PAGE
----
Friday, December 09, 2016
We live in a new era of time, but old challenges are with us. Racism isn’t just individual actions. Racism also deals with structural oppression too. Some had the misconception that the election of President Barack Obama ushered in a post racial society. Yet, we see that racism hasn’t gone away. Just because white populations are declining in America percentage wise doesn’t mean that the battle for justice is over. The vast majority of the Congress and the White House is controlled by white males. Also, the country is heavily influenced by multinational corporations who make no radical effort to eliminate economic inequality. Therefore, eliminating slavery and Jim Crow segregation was great. Also, we need to eliminate structural racism and economic oppression too. The system of white supremacy used African slavery and the genocide of Native Americans centuries ago to build up much of American society at the expense of the humanity of black innocent human beings (and other peoples). Today, we see racial discrimination found in the subprime mortgage meltdown, housing, and in education. When the housing crisis hit in 2008, driving down the value of homes and pushing up foreclosure rates, black households therefore lost a greater share of their wealth than did white households. Many banks were caught targeting black people and other people of color for subprime loans. The New Jim Crow (or the mass incarceration states) prevents many released prisoners (even nonviolent drug offenders) from even voting and have adequate employment opportunities.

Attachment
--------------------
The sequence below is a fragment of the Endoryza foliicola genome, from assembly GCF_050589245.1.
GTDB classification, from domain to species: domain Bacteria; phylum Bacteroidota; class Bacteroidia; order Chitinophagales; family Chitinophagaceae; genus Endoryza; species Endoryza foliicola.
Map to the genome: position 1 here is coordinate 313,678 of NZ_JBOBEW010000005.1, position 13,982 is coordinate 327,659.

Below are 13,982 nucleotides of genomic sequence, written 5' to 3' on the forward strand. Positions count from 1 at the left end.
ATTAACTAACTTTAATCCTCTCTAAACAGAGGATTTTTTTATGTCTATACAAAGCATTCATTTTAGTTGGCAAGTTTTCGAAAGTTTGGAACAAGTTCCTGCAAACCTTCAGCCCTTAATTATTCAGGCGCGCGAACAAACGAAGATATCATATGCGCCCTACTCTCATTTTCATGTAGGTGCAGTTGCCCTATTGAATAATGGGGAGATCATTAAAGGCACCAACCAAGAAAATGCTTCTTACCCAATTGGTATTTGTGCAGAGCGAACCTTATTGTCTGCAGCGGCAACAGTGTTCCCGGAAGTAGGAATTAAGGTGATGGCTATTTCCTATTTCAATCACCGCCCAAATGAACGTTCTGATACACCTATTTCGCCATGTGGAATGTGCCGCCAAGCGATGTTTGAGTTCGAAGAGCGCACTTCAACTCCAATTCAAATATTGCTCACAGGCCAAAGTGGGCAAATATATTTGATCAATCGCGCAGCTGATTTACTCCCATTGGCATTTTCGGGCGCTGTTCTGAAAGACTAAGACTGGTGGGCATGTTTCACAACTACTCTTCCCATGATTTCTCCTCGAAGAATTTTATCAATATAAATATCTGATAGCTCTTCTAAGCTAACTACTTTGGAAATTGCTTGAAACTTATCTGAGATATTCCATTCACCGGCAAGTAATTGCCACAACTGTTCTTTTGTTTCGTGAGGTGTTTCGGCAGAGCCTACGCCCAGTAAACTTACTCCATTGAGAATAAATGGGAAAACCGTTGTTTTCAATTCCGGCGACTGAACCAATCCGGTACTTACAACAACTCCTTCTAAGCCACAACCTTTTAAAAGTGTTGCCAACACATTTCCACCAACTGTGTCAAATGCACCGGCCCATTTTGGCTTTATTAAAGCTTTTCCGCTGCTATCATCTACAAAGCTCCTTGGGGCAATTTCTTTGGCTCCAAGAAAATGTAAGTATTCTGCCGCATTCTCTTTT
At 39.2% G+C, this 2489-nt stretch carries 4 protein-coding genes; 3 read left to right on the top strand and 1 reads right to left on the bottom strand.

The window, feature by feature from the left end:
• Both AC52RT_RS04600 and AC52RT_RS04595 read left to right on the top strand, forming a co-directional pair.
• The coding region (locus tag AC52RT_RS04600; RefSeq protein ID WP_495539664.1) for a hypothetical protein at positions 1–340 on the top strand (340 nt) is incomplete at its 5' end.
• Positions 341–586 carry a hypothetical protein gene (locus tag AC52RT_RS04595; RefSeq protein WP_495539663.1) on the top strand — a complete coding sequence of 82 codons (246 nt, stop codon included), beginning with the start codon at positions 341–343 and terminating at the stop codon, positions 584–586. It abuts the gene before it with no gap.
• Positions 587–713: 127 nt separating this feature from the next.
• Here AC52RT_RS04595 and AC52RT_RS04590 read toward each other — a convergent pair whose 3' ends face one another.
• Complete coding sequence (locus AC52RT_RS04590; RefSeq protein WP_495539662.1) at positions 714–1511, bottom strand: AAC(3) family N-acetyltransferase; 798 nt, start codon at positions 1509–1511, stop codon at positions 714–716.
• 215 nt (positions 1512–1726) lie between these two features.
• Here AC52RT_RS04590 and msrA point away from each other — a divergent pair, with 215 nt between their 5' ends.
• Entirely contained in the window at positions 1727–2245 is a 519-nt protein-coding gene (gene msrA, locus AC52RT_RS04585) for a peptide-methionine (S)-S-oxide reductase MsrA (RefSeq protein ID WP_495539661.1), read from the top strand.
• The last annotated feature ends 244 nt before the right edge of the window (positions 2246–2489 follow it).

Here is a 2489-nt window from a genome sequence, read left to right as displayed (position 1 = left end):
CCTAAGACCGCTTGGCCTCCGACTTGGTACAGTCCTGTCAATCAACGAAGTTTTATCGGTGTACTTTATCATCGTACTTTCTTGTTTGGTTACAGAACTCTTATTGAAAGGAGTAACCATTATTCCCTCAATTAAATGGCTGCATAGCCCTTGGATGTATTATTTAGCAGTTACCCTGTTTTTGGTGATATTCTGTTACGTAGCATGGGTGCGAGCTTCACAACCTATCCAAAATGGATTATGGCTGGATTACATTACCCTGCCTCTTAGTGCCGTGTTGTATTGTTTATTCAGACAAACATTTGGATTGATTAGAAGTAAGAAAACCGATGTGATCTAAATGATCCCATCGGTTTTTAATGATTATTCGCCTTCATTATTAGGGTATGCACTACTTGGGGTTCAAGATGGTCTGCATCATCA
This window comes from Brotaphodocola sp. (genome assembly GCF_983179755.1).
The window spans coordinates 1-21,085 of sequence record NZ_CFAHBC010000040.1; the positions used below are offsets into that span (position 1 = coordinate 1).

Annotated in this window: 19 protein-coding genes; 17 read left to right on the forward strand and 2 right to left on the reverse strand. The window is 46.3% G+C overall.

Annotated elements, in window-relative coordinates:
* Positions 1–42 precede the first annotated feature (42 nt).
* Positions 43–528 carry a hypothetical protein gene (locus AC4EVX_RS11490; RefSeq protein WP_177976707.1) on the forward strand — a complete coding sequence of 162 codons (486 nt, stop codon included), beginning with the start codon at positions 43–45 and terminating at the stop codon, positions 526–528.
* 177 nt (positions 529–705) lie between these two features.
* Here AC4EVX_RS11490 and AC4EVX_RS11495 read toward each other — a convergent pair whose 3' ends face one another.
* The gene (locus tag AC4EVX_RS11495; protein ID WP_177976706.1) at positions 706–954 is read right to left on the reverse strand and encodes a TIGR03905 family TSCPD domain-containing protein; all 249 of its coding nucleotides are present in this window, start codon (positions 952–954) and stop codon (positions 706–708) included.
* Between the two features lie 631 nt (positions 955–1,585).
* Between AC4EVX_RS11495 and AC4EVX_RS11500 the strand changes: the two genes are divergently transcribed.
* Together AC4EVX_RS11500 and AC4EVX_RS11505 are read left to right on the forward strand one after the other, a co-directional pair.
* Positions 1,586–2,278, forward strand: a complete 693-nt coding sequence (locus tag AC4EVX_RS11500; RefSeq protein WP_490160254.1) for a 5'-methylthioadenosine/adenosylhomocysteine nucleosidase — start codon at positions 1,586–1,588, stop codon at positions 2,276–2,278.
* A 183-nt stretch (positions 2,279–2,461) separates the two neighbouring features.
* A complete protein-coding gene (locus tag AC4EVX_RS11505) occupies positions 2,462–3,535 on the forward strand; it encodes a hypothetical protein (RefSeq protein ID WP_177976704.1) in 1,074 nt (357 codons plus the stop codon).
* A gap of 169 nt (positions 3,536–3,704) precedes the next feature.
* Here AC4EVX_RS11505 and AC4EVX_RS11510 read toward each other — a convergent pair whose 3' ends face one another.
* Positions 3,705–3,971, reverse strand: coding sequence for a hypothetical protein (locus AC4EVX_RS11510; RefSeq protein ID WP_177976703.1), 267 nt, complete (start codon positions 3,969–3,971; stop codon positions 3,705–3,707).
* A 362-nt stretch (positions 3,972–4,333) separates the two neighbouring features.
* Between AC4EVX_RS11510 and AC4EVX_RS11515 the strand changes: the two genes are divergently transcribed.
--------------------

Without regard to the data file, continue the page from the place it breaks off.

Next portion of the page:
A lot of these problems existed by the policy of neoliberalism (or the privatization of public resources, the stripping away of public power, and using policies that benefit the super-rich especially. We see the growth of the black elite after the development of neoliberalism too. They exist as billionaires, millionaires, and they include top bankers too. In other words, we have class stratification in the black American community). Neoliberalism has been executed by Republicans and Democrats (as Bill Clinton cut the national public housing budget by $17 billion and increased the budget for prisons by $19 billion). Black people and the poor experience police brutality and other evils. American capitalism has exploited society for so long. As history teaches us, the ruling class never willingly gives the oppressed freedom. The oppressed only gets freedom by taking it and by executing struggle against injustice. That is why I believe in investments, universal health care, a progressive welfare system, real affordable housing, a rejection of imperialism, an advocacy for environmental justice, an end to home foreclosures, and other solutions. The unity of the working class, the unemployed, and the poor is necessary to end economic inequities in the world. We believe in an antiracist, pro-economic justice movement to address our needs and aspirations as one black community. African Americans also have been leaders in the labor union movement, the civil rights movement, the anti-war movement, the college campus occupations of the 1960’s and the 1970’s, and in other heroic movements. Therefore, African Americans are owed more than just dignity and respect. We are owed justice.